Among the questions addressed in one of the 700 Club’s “Bring It On-Line” sessions (link) was this art student’s concern:
I am pursuing a Fine Arts degree, and I am having trouble reconciling my Christian faith with this environment. Specifically, I have been asked to draw nude models and peruse through nude artwork. I know that many Christian artists, even ones during the Renaissance, painted nude portraits (including Michelangelo). But I think it’s pornographic and shouldn’t be portrayed as “art.” What’s your perspective? – K. R.
Pat Robertson’s response was excellent:
|Life Drawing Class|
As an L&D nurse, I see real-life pregnant bodies as nude as artist’s models are in “life drawing” classes. But when I made the following artistic representation of pregnancy, a devoted sister-in-Christ called it “pornographic.” My firm reply to her was that nothing in God’s beautiful design of the human form is indecent or pornographic.
Pregnancy by DLH
Why is this pornographic view of the naked human body so popular and widespread among Christians in America? Pat Robertson’s hint that pornography “has to do with sexual intercourse” gives us a clue. But a quote from Madeleine L’Engle’s book, Walking on Water (pp. 187-188), offers even more insight:
I would not hide the human body . . . , as though it was something to be ashamed of—though neither would I flaunt it. Let it be natural and holy. The incarnation was a total affirmation of the dignity of this body, and Paul goes on to emphasize that we are, moreover, the temple of the Holy Spirit, and if we abuse or reject or ignore our bodies we are abusing and rejecting and ignoring this temple. // I was both amused and appalled in a rotunda in the Prado, filled with Greek and Roman statues, to see that all the genitals had been removed, and covered with some kind of leaf. This prudery is in itself a form of pornography. (bold emphasis mine)
Her observation nails it! God did not create porn. We did, by creating a sexual focus when it comes to the nude body. In the beginning, this was not so.
Scripture’s very first description of humans implies gender-distinguishing genitals: “male and female He created them” (Gen 1:27). We still identify newborns as “him” or “her” by looking between the legs. God’s first command was for us to use that equipment properly: “Be fruitful and multiply” (Gen 1:28). By creating us naked, God made our procreative and gender-identifying anatomy fully visible. He included human nudity in evaluating “all” His handiwork as “very good” (Gen 1:31). Believers overlook this at great cost to themselves and to society, and they do so with the same diabolical help that misled our first parents into adopting a pornographic view of their own bodies.
|The Original Sin (Sistine Chapel)|
I challenge anyone to find a Bible commentary that honestly addresses what God asked Adam when He found him “afraid” of his nudity: “Who told you that you were naked?” (Gen 3:10-11). Great Bible scholars either entirely skip over it or boldly change His words to mean “What made you conscious of nakedness?” Why did they avoid God’s direct implication that Satan played a role in the adoption of body shame by the first human sinners? Does this divine question embarrassingly expose the deceptive source of our own fear of nudity? What could salvage Christian prudery if it was actually a liar “who told”our first parents that naked genitals should be hidden (with fig-leaf “loincloths,” Gen 3:7)? Is our religious devotion to a sexualized view of the nude body so sacred that even Christian teachers feel free to ignore the light God shed on its satanic origin?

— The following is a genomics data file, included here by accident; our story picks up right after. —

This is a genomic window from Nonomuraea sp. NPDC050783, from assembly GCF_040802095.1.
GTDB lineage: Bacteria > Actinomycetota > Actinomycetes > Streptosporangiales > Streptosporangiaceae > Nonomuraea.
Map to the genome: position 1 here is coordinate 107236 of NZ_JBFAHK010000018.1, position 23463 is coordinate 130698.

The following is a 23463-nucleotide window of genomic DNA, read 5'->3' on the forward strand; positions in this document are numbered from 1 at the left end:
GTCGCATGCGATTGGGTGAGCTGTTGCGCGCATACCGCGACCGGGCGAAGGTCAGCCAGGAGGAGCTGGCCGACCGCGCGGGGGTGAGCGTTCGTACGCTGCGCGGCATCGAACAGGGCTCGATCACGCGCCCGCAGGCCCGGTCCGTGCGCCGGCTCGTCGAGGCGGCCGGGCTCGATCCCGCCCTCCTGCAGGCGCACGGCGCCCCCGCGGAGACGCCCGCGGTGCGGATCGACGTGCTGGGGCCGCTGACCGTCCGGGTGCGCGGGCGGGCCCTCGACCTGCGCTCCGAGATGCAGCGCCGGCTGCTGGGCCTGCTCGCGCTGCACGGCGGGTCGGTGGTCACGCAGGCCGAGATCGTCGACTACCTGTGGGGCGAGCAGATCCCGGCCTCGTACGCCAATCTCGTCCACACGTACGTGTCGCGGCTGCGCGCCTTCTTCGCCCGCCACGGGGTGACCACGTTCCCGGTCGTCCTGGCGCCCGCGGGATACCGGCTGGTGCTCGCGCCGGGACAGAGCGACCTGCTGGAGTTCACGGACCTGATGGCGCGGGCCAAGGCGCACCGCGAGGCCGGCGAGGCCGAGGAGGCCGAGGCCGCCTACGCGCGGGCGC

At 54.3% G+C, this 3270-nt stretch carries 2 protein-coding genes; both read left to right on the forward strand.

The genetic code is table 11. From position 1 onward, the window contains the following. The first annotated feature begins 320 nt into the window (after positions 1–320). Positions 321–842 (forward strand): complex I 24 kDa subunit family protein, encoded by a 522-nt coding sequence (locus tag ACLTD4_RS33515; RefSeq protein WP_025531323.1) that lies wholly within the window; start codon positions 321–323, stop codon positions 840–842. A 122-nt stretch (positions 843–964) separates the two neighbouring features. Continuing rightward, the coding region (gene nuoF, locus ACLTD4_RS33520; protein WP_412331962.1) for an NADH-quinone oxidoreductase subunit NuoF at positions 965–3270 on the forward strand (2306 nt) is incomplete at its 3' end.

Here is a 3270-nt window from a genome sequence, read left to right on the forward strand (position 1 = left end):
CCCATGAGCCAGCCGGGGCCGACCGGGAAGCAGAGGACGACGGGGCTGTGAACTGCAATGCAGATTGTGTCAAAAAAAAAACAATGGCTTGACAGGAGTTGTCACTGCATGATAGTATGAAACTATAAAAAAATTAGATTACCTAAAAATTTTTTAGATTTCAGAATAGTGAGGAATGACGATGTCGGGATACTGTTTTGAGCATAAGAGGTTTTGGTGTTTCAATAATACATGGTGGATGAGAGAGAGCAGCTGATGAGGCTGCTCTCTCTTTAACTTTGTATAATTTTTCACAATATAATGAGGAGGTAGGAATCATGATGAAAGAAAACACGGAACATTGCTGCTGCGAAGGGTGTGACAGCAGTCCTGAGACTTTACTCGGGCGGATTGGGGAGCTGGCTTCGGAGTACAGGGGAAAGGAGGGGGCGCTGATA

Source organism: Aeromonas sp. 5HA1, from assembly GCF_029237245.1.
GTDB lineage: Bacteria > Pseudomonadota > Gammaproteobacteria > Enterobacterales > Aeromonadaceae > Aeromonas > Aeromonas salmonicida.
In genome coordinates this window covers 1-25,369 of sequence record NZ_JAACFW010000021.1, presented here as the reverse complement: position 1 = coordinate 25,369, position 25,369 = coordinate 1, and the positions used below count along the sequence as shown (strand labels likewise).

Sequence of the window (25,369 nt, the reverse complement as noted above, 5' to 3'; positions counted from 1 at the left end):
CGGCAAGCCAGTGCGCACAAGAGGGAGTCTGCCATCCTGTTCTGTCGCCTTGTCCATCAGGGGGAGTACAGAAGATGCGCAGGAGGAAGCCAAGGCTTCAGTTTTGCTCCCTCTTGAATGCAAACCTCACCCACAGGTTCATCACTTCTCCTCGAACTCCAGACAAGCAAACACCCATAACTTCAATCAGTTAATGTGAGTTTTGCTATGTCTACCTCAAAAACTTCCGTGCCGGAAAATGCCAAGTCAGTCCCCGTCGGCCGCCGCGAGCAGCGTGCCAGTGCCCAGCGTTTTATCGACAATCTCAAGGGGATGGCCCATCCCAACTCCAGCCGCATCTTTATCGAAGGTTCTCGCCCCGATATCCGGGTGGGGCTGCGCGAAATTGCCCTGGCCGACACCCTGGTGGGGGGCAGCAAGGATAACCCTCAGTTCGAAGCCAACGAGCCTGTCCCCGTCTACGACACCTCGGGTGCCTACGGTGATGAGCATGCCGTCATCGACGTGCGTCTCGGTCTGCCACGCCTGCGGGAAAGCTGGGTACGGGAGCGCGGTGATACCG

Judging from modern body-image dysfunctions, our society’s porn-addiction epidemic, the objectification of the body in human trafficking, and the contemporary trends of gender-confusion in politics, Satan had an extremely far-reaching strategy in his original deceit. Hiding gender-distinctive body parts objectifies them, creating a sexual focus on what’s hidden. Satan knew this would create a doorway for pornea. His informational influence after getting humans “opened” to decide “good and evil” on their own—apart from divine guidance (Gen 3:5)—has been the fountainhead of human sexual waywardness ever since.
The root-word definition of pornography relates to a picture (imaged or written) of fornication. God’s own portrayal of the human body is very clear: “fearfully and wonderfully made” (Psa 139:14). So, who is the gatekeeper on depicting it as a stimulus of unholy passions? The success of those who shoot and sell nude sex scenes depends on a much more fundamental portrayal of the body’s obscenity: the view held and promoted by popular Christianity. Society’s investment in Western Christendom’s perpetuation of Satan’s original lie is the sustaining power behind our culture’s exploitation of nudity. Commercial pornographers exist for business only because conceptual pornographers persist in painting this perverted picture.
From art students claiming this porno-prudery as part of their “faith” to preachers exhorting men to “bounce their eyes” at women, the bulk of American believers need to abandon this ungodly, Creator-dishonoring deception. Only by eliminating what porn profits from—the church’s pornographic fantasies about the nude body—can we effectively fight the naked obscenities of the porn industry. Either we stand with the Original Designer of beauty and glory in the unclad human body or we join as accomplices of the original pornographer who deceived us in the first place.
(for further reading, see my blog article Prudery and Porn Addiction, my website article Incarnational Truth about Humanity’s Sexual Nature (Doing Body-friendly Theology Free from Gnostic Prudery) or read my novelette Meeting at the River to explore the biblical research behind my reason for treating this issue of body acceptance so seriously.)